Men’s Hockey falls to Cornell at Madison Square Garden

The Boston University men’s hockey team (4-9-2, 3-5-2 Hockey East) lost 6-4 after taking the stage at Madison Square Garden to face off against Cornell University (8-1) for the eighth edition of Red Hot Hockey. Under the brightest lights, the Terriers and the Big Red put on a high-scoring performance where the scarlet and white ultimately could not keep up. 

“I think we reverted back a little bit tonight. We had some moments where we didn’t manage the puck properly which cost us,” Head Coach Albie O’Connell said in the post game press conference. “Cornell’s a good hockey team, and they challenge you in a lot of different ways.”

Junior forward Matt Brown made his return to the lineup after missing four weekends due to injury. With two points (1g, 1a) in the five matchups he’s skated in, and a big personality in the locker room, the Terriers were no doubt excited to see him back in the BU sweater. 

“I thought Matt had some good shifts out there. It’s tough, it’s his first game in a long time,” O’Connell said. “He’s not moving as well as he normally does but it was probably good for him to get in a game and see what he can do.” 

Scratched from the roster––it’s unclear whether he’s healthy or not––was junior forward Ethan Phillips. He has been an integral component to BU’s offense thus far, but the Terriers have become familiar with a changing lineup this season, so they took the absence in stride.   

The Big Red dominated the early minutes of the opening frame and notched the first tally of the night at 7:00. Launched by junior defenseman Sebastian Driven at the point, the puck was then deflected in front by freshman forward Kyler Koich to give his squad the 1-0 advantage. 

BU kept themselves in the game and countered Cornell’s rush as they got more shifts in and threw some rubber on freshman netminder Joe Howe––most shots from above the faceoff circle. Sophomore forward Dylan Peterson took the alternative approach, though, driving to the net at 10:30 to tie the competition at one a piece. 

Carrying the puck on the backhand through three Cornell players, Peterson garnered his sixth of the season by roofing it top shelf over Howe’s left shoulder. The beauty of a goal showcased the unwavering confidence the forward has gained this year and the leader he has turned into for the group. 

Junior forward Zach Tupker was sent to the box at 10:55 for a hooking penalty, giving the Terriers a chance to take hold of the lead. Unsuccessful on the man-advantage, BU then capitalized moments later with both teams at even-strength. 

Soaring into the Big Red zone, freshman forward Brian Carrabes released a snapshot that beat Howe left side, lifting BU to their first lead of the evening at 2-1. Junior forward Wilmer Skoog collected his seventh apple––in the big apple––of the year on the play. 

Cornell found the equalizer with a goal almost identical to their first––this time the initial shot from the point came from senior defenseman Cody Haiskanen. Freshman Ondrej Psenicka’s strong netfront presence redirected the puck past sophomore goaltender Drew Commesso.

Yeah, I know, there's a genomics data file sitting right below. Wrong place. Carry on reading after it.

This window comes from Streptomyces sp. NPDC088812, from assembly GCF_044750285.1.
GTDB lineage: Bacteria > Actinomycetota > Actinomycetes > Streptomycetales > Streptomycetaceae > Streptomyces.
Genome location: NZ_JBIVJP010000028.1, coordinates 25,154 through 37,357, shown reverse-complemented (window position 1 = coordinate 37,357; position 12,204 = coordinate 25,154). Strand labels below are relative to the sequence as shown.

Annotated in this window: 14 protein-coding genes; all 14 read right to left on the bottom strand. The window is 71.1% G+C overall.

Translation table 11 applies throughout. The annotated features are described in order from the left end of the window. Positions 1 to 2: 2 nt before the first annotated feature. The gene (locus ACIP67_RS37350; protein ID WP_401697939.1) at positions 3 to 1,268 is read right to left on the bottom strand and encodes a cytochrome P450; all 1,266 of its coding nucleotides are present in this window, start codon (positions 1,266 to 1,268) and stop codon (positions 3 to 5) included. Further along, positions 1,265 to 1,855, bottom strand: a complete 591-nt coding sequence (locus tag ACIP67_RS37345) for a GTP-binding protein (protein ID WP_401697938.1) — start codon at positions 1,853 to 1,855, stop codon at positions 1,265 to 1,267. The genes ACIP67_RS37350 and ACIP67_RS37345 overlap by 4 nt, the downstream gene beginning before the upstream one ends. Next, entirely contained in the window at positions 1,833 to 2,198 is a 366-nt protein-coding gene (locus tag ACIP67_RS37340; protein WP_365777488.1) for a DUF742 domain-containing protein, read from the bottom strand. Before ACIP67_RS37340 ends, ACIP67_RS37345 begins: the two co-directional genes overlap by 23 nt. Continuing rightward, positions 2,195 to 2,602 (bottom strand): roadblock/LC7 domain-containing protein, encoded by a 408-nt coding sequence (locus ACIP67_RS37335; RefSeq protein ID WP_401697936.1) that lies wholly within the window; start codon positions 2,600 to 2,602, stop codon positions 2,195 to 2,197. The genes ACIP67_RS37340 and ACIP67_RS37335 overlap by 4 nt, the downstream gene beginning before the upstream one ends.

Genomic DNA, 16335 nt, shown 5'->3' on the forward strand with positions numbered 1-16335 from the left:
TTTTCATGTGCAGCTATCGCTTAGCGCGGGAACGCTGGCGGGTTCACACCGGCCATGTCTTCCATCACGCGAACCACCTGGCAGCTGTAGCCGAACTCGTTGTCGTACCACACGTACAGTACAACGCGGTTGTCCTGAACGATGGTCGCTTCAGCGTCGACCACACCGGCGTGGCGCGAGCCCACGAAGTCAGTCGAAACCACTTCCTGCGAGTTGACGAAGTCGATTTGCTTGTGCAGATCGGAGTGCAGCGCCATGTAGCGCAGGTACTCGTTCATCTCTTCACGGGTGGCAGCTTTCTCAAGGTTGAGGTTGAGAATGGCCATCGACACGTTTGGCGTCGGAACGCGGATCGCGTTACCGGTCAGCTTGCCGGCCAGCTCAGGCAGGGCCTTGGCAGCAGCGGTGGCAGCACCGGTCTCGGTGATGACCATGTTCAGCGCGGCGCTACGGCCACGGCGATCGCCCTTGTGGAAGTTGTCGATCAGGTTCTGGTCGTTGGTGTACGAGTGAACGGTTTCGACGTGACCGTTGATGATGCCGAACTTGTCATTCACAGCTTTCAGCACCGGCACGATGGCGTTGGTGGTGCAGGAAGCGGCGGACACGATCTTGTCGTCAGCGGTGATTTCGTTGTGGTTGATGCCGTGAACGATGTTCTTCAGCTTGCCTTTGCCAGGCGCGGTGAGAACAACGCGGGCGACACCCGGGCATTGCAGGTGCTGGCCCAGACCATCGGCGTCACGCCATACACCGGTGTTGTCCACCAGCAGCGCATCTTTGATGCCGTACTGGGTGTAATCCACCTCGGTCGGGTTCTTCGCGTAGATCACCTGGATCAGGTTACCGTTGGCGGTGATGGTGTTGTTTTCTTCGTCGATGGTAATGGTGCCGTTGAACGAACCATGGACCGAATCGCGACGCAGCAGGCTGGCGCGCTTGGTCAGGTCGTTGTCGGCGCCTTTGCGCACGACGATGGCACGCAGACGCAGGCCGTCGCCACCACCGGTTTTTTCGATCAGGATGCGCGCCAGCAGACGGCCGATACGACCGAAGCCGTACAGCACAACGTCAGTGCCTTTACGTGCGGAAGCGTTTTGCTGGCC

With time ticking away, sophomore forward Luke Tuch took an unnecessary and undisciplined cross checking penalty with 1:38 left on the clock which allowed senior forward Max Andreev to secure the Big Red a 3-2 lead going into the second period. 

20 minutes down, BU looked exceedingly better in the latter half of the first period despite some serious pressure from Cornell’s big and fast squad. They battled to stay at the Big Red’s compete level, but it wasn’t the prettiest hockey we’ve seen this season. 

“I thought some guys had some really good nights on a big stage––it was good to see––and we had some guys that faltered in that setting,” O’Connell said. 

The second period was arguably the Terriers’ worst of the matchup as they were getting pushed off of pucks and swarmed in all three zones. Senior forward Brenden Locke took advantage of BU’s flat play, mustering the puck from a Terrier turnover in their defensive zone, swooped around, and snapped it five hole. The 10:17 tally was one Commesso might’ve wanted back and propped Cornell up 4-2. 

Cornell put their physicality on display when junior Sam Malinksi absolutely dropped Skoog as he skated over the blueline on the offensive rush. There was no penalty on the play, but Andreev got called for hooking previous to the sturdy hit at 13:06. The Terriers had no puck luck on the power play. 

We got some 4-on-4 hockey towards the end of the second as junior forwards Jack Malone and Robert Mastrosimone each got sent to the sin bin within 30 seconds of each other. Junior defenseman Domenick Fensore and Case McCarthy collabed for BU’s third with 1:48 on the clock while each team was down a man. 

Swinging the puck from the left to the right side with a cross ice pass, Fensore connected with McCarthy––who leads the defensive group in scoring with 5 goals––who then dumped it into the open net that a sprawling Howe could not cover. The middle frame would end 4-3, the late tally giving BU some momentum heading into the final 20 minutes of play…but they didn’t act on it.